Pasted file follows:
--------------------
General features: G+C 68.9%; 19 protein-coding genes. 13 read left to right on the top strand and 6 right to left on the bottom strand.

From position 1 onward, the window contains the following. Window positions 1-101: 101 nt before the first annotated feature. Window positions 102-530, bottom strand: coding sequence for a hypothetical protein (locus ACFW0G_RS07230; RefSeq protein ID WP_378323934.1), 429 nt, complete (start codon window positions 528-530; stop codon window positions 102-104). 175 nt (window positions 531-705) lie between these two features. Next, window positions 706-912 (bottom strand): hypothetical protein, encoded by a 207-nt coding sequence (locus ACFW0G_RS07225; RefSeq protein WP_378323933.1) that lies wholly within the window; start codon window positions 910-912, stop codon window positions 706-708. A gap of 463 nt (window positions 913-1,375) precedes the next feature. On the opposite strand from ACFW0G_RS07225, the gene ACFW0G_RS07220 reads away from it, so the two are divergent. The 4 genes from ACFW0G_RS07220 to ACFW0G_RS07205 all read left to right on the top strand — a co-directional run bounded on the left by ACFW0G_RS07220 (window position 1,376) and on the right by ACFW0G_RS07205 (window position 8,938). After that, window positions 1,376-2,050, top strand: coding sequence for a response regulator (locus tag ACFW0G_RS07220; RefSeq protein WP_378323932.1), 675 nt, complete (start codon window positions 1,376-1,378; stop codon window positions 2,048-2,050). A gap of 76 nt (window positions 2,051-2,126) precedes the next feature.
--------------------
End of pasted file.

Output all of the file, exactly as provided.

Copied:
General features: G+C 68.9%; 19 protein-coding genes. 13 read left to right on the top strand and 6 right to left on the bottom strand.

From position 1 onward, the window contains the following. Window positions 1-101: 101 nt before the first annotated feature. Window positions 102-530, bottom strand: coding sequence for a hypothetical protein (locus ACFW0G_RS07230; RefSeq protein ID WP_378323934.1), 429 nt, complete (start codon window positions 528-530; stop codon window positions 102-104). 175 nt (window positions 531-705) lie between these two features. Next, window positions 706-912 (bottom strand): hypothetical protein, encoded by a 207-nt coding sequence (locus ACFW0G_RS07225; RefSeq protein WP_378323933.1) that lies wholly within the window; start codon window positions 910-912, stop codon window positions 706-708. A gap of 463 nt (window positions 913-1,375) precedes the next feature. On the opposite strand from ACFW0G_RS07225, the gene ACFW0G_RS07220 reads away from it, so the two are divergent. The 4 genes from ACFW0G_RS07220 to ACFW0G_RS07205 all read left to right on the top strand — a co-directional run bounded on the left by ACFW0G_RS07220 (window position 1,376) and on the right by ACFW0G_RS07205 (window position 8,938). After that, window positions 1,376-2,050, top strand: coding sequence for a response regulator (locus tag ACFW0G_RS07220; RefSeq protein WP_378323932.1), 675 nt, complete (start codon window positions 1,376-1,378; stop codon window positions 2,048-2,050). A gap of 76 nt (window positions 2,051-2,126) precedes the next feature.